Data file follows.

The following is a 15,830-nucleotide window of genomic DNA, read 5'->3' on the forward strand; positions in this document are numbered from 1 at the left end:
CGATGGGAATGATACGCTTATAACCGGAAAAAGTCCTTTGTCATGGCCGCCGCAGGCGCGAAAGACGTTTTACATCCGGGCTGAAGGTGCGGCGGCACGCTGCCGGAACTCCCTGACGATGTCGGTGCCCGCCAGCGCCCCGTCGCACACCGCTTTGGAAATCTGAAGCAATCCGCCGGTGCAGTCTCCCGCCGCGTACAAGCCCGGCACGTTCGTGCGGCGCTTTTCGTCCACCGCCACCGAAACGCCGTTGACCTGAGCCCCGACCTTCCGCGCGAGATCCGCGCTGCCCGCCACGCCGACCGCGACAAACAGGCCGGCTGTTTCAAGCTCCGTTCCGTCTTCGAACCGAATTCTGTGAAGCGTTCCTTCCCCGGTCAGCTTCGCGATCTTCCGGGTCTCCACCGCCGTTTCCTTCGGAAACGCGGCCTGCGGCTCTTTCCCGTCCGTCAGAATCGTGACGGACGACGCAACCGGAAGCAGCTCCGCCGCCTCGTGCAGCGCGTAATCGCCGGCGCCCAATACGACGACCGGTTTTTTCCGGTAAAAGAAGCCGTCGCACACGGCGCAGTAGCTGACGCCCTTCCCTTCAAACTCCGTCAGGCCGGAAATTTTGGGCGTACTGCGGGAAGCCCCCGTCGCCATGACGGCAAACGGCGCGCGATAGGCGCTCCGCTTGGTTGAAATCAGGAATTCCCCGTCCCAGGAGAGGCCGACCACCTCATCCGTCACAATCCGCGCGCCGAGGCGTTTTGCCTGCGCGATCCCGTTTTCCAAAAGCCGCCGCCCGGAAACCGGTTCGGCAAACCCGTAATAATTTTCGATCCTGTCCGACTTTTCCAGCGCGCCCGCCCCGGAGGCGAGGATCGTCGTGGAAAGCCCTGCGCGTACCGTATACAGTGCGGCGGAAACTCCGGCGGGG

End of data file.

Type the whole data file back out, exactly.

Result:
The following is a 15,830-nucleotide window of genomic DNA, read 5'->3' on the forward strand; positions in this document are numbered from 1 at the left end:
CGATGGGAATGATACGCTTATAACCGGAAAAAGTCCTTTGTCATGGCCGCCGCAGGCGCGAAAGACGTTTTACATCCGGGCTGAAGGTGCGGCGGCACGCTGCCGGAACTCCCTGACGATGTCGGTGCCCGCCAGCGCCCCGTCGCACACCGCTTTGGAAATCTGAAGCAATCCGCCGGTGCAGTCTCCCGCCGCGTACAAGCCCGGCACGTTCGTGCGGCGCTTTTCGTCCACCGCCACCGAAACGCCGTTGACCTGAGCCCCGACCTTCCGCGCGAGATCCGCGCTGCCCGCCACGCCGACCGCGACAAACAGGCCGGCTGTTTCAAGCTCCGTTCCGTCTTCGAACCGAATTCTGTGAAGCGTTCCTTCCCCGGTCAGCTTCGCGATCTTCCGGGTCTCCACCGCCGTTTCCTTCGGAAACGCGGCCTGCGGCTCTTTCCCGTCCGTCAGAATCGTGACGGACGACGCAACCGGAAGCAGCTCCGCCGCCTCGTGCAGCGCGTAATCGCCGGCGCCCAATACGACGACCGGTTTTTTCCGGTAAAAGAAGCCGTCGCACACGGCGCAGTAGCTGACGCCCTTCCCTTCAAACTCCGTCAGGCCGGAAATTTTGGGCGTACTGCGGGAAGCCCCCGTCGCCATGACGGCAAACGGCGCGCGATAGGCGCTCCGCTTGGTTGAAATCAGGAATTCCCCGTCCCAGGAGAGGCCGACCACCTCATCCGTCACAATCCGCGCGCCGAGGCGTTTTGCCTGCGCGATCCCGTTTTCCAAAAGCCGCCGCCCGGAAACCGGTTCGGCAAACCCGTAATAATTTTCGATCCTGTCCGACTTTTCCAGCGCGCCCGCCCCGGAGGCGAGGATCGTCGTGGAAAGCCCTGCGCGTACCGTATACAGTGCGGCGGAAACTCCGGCGGGG